Certificate of Good Conduct. We cannot provide a “Certificate of Good Conduct” because such a document does not exist in the United States. Please see “Background Check,” above.
Certified Translation. We do not offer translation services to the public. Instead, please see our Professional Services page for a list of translation services.
Certified True Copy. We can make certified true copies of U.S. passports or of foreign records required by U.S. government agencies, including certified true copies needed for an Individual Taxpayer Identification Number (ITIN) application (IRS Form W-7). Please see our U.S. taxes page for further information about ITINs.
We are not otherwise empowered to make certified copies of U.S. vital records (such as birth, marriage, and death certificates), court documents, or academic records. To get a certified copy, contact the office that issued the document. For a birth, marriage, or death record, contact the state or territory office of vital records. For a list of these, see the Centers for Disease Control's webpage on Where to Write for Vital Records.
Medallion Signature Guarantee. U.S. financial institutions sometimes require a Medallion Signature Guarantee. This is not a notary service, but rather a special procedure that can be performed only by financial institutions that have a Medallion program approved by the U.S. Securities and Exchange Commission (SEC). At present, no financial institutions in Thailand are authorized to provide the Medallion Signature Guarantee service. Likewise, U.S. consular officers are not authorized to provide it. If you are dealing with a U.S. financial institution that requires a Medallion Signature Guarantee, explain that it is unavailable in Thailand and ask whether a notarial Acknowledgement at the Consulate would be an acceptable alternative.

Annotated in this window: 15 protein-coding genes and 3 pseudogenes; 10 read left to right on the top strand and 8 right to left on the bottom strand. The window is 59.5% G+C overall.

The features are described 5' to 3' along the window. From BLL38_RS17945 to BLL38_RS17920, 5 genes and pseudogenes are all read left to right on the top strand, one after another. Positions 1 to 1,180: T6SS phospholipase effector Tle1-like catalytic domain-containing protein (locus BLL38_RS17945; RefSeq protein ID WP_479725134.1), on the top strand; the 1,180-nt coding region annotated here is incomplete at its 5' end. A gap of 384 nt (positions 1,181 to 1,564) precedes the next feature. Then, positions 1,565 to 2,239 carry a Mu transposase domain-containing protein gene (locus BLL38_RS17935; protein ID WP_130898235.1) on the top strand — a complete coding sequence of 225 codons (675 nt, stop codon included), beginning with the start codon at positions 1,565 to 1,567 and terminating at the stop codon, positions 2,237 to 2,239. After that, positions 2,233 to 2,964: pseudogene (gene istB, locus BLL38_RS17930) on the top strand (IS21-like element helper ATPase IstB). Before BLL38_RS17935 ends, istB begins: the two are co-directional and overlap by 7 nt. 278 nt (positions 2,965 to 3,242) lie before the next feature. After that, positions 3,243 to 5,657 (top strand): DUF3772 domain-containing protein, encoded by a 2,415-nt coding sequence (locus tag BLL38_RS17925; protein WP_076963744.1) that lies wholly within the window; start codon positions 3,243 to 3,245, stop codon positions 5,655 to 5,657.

Power of Attorney. A power of attorney allows you to designate someone to take legal actions on your behalf and in your name. For example, you may grant power of attorney to someone in the U.S. to allow him to buy or sell property in your name.
Your lawyer, bank, or real estate company might provide you with a power of attorney in the correct form. If so, you should use it. If not, you may use our blank power of attorney (PDF, 5.61 KB) form. Please complete the top half of the form before coming to the Consulate, but do not sign it. Because laws vary from place to place, we cannot advise you on the specific language or content of your power of attorney. To ensure that it will be valid, you should consult an attorney. Please see our Professional Services page.
Please note the following restrictions on Powers of Attorney:
In general, each power of attorney document can list only one grantor. That is, if more than one person is granting power of attorney, each grantor should execute his own power of attorney document.
In general, a power of attorney cannot outlive the grantor. That is, if you wish to designate an executor or legal representative to handle your affairs after you die, you must draft a will. A power of attorney will not suffice. To draft a will, you should consult a local attorney. Please see our Professional Services page.